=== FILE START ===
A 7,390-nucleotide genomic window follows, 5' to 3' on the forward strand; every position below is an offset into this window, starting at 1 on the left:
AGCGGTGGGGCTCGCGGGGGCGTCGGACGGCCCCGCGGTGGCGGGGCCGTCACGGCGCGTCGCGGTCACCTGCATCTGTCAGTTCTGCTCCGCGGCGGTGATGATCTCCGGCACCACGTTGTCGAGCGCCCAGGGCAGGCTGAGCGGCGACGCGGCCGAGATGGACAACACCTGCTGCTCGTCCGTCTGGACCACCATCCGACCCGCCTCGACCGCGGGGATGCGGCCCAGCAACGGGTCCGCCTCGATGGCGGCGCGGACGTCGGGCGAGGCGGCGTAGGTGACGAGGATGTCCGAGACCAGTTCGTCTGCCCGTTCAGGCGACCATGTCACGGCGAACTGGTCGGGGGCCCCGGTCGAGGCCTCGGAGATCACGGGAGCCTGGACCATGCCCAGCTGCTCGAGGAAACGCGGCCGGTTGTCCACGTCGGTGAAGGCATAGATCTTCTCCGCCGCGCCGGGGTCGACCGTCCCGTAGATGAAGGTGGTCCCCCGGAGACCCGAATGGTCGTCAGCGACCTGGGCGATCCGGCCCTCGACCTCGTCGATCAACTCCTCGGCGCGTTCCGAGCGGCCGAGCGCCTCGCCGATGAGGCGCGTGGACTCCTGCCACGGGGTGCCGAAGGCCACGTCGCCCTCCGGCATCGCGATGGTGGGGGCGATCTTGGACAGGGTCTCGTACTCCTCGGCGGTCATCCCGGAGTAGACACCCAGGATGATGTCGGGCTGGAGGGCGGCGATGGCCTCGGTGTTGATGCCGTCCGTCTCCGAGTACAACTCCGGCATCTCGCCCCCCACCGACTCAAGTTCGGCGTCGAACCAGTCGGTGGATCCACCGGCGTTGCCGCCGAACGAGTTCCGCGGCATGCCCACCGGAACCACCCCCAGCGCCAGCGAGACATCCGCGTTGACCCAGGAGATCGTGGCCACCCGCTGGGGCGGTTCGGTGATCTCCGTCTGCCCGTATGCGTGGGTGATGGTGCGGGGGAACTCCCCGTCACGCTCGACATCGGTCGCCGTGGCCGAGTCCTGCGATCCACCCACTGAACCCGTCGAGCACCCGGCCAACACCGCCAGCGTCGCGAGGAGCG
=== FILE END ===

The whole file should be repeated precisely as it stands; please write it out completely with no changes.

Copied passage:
A 7,390-nucleotide genomic window follows, 5' to 3' on the forward strand; every position below is an offset into this window, starting at 1 on the left:
AGCGGTGGGGCTCGCGGGGGCGTCGGACGGCCCCGCGGTGGCGGGGCCGTCACGGCGCGTCGCGGTCACCTGCATCTGTCAGTTCTGCTCCGCGGCGGTGATGATCTCCGGCACCACGTTGTCGAGCGCCCAGGGCAGGCTGAGCGGCGACGCGGCCGAGATGGACAACACCTGCTGCTCGTCCGTCTGGACCACCATCCGACCCGCCTCGACCGCGGGGATGCGGCCCAGCAACGGGTCCGCCTCGATGGCGGCGCGGACGTCGGGCGAGGCGGCGTAGGTGACGAGGATGTCCGAGACCAGTTCGTCTGCCCGTTCAGGCGACCATGTCACGGCGAACTGGTCGGGGGCCCCGGTCGAGGCCTCGGAGATCACGGGAGCCTGGACCATGCCCAGCTGCTCGAGGAAACGCGGCCGGTTGTCCACGTCGGTGAAGGCATAGATCTTCTCCGCCGCGCCGGGGTCGACCGTCCCGTAGATGAAGGTGGTCCCCCGGAGACCCGAATGGTCGTCAGCGACCTGGGCGATCCGGCCCTCGACCTCGTCGATCAACTCCTCGGCGCGTTCCGAGCGGCCGAGCGCCTCGCCGATGAGGCGCGTGGACTCCTGCCACGGGGTGCCGAAGGCCACGTCGCCCTCCGGCATCGCGATGGTGGGGGCGATCTTGGACAGGGTCTCGTACTCCTCGGCGGTCATCCCGGAGTAGACACCCAGGATGATGTCGGGCTGGAGGGCGGCGATGGCCTCGGTGTTGATGCCGTCCGTCTCCGAGTACAACTCCGGCATCTCGCCCCCCACCGACTCAAGTTCGGCGTCGAACCAGTCGGTGGATCCACCGGCGTTGCCGCCGAACGAGTTCCGCGGCATGCCCACCGGAACCACCCCCAGCGCCAGCGAGACATCCGCGTTGACCCAGGAGATCGTGGCCACCCGCTGGGGCGGTTCGGTGATCTCCGTCTGCCCGTATGCGTGGGTGATGGTGCGGGGGAACTCCCCGTCACGCTCGACATCGGTCGCCGTGGCCGAGTCCTGCGATCCACCCACTGAACCCGTCGAGCACCCGGCCAACACCGCCAGCGTCGCGAGGAGCG